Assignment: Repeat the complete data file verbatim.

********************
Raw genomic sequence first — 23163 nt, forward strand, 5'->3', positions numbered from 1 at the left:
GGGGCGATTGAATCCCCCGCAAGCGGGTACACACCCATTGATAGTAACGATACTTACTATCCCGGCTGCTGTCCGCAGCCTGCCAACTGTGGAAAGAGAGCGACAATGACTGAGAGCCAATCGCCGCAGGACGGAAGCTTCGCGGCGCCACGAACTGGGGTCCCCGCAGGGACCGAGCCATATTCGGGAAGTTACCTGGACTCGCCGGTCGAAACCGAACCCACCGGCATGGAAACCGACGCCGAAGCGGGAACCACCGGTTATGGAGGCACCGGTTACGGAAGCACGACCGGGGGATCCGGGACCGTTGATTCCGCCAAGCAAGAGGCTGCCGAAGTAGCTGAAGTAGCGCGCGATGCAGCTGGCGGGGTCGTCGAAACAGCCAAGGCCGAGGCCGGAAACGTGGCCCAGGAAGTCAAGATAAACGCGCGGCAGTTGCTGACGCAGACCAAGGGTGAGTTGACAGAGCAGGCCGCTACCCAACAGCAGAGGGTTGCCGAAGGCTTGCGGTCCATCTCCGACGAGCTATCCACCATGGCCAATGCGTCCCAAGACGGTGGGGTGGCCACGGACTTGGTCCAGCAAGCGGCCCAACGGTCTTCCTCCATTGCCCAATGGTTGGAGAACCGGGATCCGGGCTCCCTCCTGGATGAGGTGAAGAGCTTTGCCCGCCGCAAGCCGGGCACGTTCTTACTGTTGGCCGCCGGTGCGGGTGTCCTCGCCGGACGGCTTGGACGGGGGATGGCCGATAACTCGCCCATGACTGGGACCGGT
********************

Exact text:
Raw genomic sequence first — 23163 nt, forward strand, 5'->3', positions numbered from 1 at the left:
GGGGCGATTGAATCCCCCGCAAGCGGGTACACACCCATTGATAGTAACGATACTTACTATCCCGGCTGCTGTCCGCAGCCTGCCAACTGTGGAAAGAGAGCGACAATGACTGAGAGCCAATCGCCGCAGGACGGAAGCTTCGCGGCGCCACGAACTGGGGTCCCCGCAGGGACCGAGCCATATTCGGGAAGTTACCTGGACTCGCCGGTCGAAACCGAACCCACCGGCATGGAAACCGACGCCGAAGCGGGAACCACCGGTTATGGAGGCACCGGTTACGGAAGCACGACCGGGGGATCCGGGACCGTTGATTCCGCCAAGCAAGAGGCTGCCGAAGTAGCTGAAGTAGCGCGCGATGCAGCTGGCGGGGTCGTCGAAACAGCCAAGGCCGAGGCCGGAAACGTGGCCCAGGAAGTCAAGATAAACGCGCGGCAGTTGCTGACGCAGACCAAGGGTGAGTTGACAGAGCAGGCCGCTACCCAACAGCAGAGGGTTGCCGAAGGCTTGCGGTCCATCTCCGACGAGCTATCCACCATGGCCAATGCGTCCCAAGACGGTGGGGTGGCCACGGACTTGGTCCAGCAAGCGGCCCAACGGTCTTCCTCCATTGCCCAATGGTTGGAGAACCGGGATCCGGGCTCCCTCCTGGATGAGGTGAAGAGCTTTGCCCGCCGCAAGCCGGGCACGTTCTTACTGTTGGCCGCCGGTGCGGGTGTCCTCGCCGGACGGCTTGGACGGGGGATGGCCGATAACTCGCCCATGACTGGGACCGGT